You know, a lot of people don't. So when people think creative financing, they think seller financing hard money, private money, you know, but a lot of times people don't realize that legitimately as long as you're not, you know, getting gifted money that's larger than the IRS, or lighty gifter, we're doing something really shady. there's basically no limit to what you can do. As long as everybody's on board with it. You can do anything you want to finance a property, which is cool, because you know where I'm stationed right now in Hawaii. That doesn't happen because nobody can afford to play the like, Yeah, well, we'll give you $600,000 cash and then you pay us $40,000 a month for the next you know no, but but that's really cool to hear that you're doing that out there where I mean you legitimately didn't pay a penny for a property and you're making But $33 a month for the next five years and then $88 a month for the 15 years after that.

15:00 - 20:00

Zack:

Exactly, yeah, that was a fun deal all the way around, because everybody, everybody really wanted that deal. And I think I think that's why we've been so successful, you know, because we don't just focus on one method, not, you know, it's not always just wholesales or just rehabs or, you know, conventional loans to buy rental properties. I mean, we do whatever we can do to put a deal together. That's a win win for everybody. I mean, we'll figure out a way to make it work if there's money to be made there.

David:

Yes, that’s cool.

Yeah, I'm still, I know, I've seen a couple of your properties. And my wife has had to be like, No, no, you're saving capital away. So it's only a matter of time.

Zack:

So another really cool deal that we did, actually, it was our first one, our first rental property. When we opened up this company back in 2016. When I was broken, had no money, I found a property on Craigslist that some people, they posted the property for sale. And they were offering owner financing.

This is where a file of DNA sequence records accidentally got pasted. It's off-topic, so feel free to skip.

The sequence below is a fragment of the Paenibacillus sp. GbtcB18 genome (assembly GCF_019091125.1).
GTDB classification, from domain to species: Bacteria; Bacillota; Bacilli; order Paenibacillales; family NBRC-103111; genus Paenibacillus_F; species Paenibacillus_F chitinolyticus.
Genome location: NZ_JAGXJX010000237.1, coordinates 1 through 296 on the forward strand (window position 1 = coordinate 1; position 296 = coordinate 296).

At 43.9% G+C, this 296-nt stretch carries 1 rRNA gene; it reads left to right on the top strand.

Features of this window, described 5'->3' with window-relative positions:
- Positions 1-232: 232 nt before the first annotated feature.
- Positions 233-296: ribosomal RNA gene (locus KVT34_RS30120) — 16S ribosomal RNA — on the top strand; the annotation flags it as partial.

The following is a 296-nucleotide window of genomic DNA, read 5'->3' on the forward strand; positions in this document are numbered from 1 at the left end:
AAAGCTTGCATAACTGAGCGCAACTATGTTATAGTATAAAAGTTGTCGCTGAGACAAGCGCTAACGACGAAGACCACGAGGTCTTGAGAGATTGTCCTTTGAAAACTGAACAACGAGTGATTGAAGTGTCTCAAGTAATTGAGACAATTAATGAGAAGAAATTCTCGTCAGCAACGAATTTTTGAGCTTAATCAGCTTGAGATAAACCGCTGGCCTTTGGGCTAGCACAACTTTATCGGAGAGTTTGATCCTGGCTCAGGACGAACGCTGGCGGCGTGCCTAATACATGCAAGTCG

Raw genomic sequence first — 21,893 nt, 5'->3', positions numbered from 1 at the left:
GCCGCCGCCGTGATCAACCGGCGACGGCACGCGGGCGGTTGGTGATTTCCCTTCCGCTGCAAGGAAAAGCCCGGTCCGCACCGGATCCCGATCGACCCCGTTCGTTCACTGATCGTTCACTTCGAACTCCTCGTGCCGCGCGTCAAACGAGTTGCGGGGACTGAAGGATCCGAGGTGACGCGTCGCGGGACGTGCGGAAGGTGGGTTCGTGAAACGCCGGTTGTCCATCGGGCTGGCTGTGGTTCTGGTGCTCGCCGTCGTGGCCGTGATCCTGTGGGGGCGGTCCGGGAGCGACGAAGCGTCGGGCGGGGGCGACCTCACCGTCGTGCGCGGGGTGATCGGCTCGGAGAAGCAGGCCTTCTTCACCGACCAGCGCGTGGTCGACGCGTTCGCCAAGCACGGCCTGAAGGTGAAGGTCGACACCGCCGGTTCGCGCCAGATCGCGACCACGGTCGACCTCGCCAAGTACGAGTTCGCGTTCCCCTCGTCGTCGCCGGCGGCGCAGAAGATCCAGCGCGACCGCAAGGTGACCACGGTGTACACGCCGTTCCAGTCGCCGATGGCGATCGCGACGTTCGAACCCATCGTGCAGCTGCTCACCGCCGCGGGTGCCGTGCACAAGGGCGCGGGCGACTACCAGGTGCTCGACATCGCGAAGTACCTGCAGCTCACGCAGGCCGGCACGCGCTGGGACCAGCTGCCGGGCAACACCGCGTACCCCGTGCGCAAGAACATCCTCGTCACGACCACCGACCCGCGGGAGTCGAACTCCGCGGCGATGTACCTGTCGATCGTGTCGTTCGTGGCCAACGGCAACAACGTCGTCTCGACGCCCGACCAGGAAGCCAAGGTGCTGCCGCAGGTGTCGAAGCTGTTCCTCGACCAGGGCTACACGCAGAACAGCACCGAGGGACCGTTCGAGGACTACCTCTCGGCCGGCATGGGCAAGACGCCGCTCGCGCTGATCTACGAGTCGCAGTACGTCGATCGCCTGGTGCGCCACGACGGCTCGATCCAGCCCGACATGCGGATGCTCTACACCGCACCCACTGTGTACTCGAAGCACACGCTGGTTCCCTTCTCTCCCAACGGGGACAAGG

So I called them. And the deal was that they were landlords that had owned a bunch of properties. sold off, most of them had this one that they did all the repairs on the inside, the only thing left to do was paint on the outside, and they were just done and didn't want to be landlords anymore.

So they were asking 60 grand for it, it was probably worth 75 to 80 after some paint. So I needed, we went kind of back and forth on the owner financing. But basically, they wanted $5,000 down and they wanted it financed over 10 years. I think 6%. at those numbers, I couldn't cash flow. So what I did was I came back and I said, Look, I'll give you the 5000 down. And I will amortize it over 20 with a 10 year balloon, it knocks my payment amount down, but I can cash flow a couple 100 bucks a month, get a little bit equity, not a whole lot. When I explained it to them that way they understood it because they've been in the business for a long time.

So they accepted the offer. And then I said, Okay, now what because I don't have $5,000, or a couple of $1,000 to get it painted. So I started scrambling for money. This was like I said, this was our first deal. So I didn't really have private lenders in place, went to family friends, nobody was really interested in doing it.